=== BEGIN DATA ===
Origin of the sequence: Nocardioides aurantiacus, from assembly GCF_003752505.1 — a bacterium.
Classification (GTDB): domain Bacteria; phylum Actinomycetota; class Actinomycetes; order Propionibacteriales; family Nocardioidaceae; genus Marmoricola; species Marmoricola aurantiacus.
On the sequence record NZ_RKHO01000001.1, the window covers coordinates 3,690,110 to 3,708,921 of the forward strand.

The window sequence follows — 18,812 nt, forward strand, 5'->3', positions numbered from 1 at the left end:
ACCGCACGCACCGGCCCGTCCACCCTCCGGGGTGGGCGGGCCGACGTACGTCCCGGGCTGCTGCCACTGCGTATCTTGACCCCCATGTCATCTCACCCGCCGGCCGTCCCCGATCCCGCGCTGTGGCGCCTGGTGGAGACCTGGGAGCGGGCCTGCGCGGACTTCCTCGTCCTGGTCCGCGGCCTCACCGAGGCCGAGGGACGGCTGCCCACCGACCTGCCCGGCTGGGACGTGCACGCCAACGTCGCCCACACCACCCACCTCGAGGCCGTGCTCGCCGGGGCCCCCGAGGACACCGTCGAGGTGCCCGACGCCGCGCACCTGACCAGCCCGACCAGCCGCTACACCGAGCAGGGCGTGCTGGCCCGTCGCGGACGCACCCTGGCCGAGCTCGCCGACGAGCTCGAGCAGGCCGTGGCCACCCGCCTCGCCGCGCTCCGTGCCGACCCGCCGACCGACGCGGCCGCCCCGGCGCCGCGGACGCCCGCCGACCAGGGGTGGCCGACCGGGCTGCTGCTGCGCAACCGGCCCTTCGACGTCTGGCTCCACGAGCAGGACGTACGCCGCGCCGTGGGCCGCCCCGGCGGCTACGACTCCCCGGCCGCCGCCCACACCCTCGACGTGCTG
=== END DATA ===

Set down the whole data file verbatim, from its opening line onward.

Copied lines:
Origin of the sequence: Nocardioides aurantiacus, from assembly GCF_003752505.1 — a bacterium.
Classification (GTDB): domain Bacteria; phylum Actinomycetota; class Actinomycetes; order Propionibacteriales; family Nocardioidaceae; genus Marmoricola; species Marmoricola aurantiacus.
On the sequence record NZ_RKHO01000001.1, the window covers coordinates 3,690,110 to 3,708,921 of the forward strand.

The window sequence follows — 18,812 nt, forward strand, 5'->3', positions numbered from 1 at the left end:
ACCGCACGCACCGGCCCGTCCACCCTCCGGGGTGGGCGGGCCGACGTACGTCCCGGGCTGCTGCCACTGCGTATCTTGACCCCCATGTCATCTCACCCGCCGGCCGTCCCCGATCCCGCGCTGTGGCGCCTGGTGGAGACCTGGGAGCGGGCCTGCGCGGACTTCCTCGTCCTGGTCCGCGGCCTCACCGAGGCCGAGGGACGGCTGCCCACCGACCTGCCCGGCTGGGACGTGCACGCCAACGTCGCCCACACCACCCACCTCGAGGCCGTGCTCGCCGGGGCCCCCGAGGACACCGTCGAGGTGCCCGACGCCGCGCACCTGACCAGCCCGACCAGCCGCTACACCGAGCAGGGCGTGCTGGCCCGTCGCGGACGCACCCTGGCCGAGCTCGCCGACGAGCTCGAGCAGGCCGTGGCCACCCGCCTCGCCGCGCTCCGTGCCGACCCGCCGACCGACGCGGCCGCCCCGGCGCCGCGGACGCCCGCCGACCAGGGGTGGCCGACCGGGCTGCTGCTGCGCAACCGGCCCTTCGACGTCTGGCTCCACGAGCAGGACGTACGCCGCGCCGTGGGCCGCCCCGGCGGCTACGACTCCCCGGCCGCCGCCCACACCCTCGACGTGCTG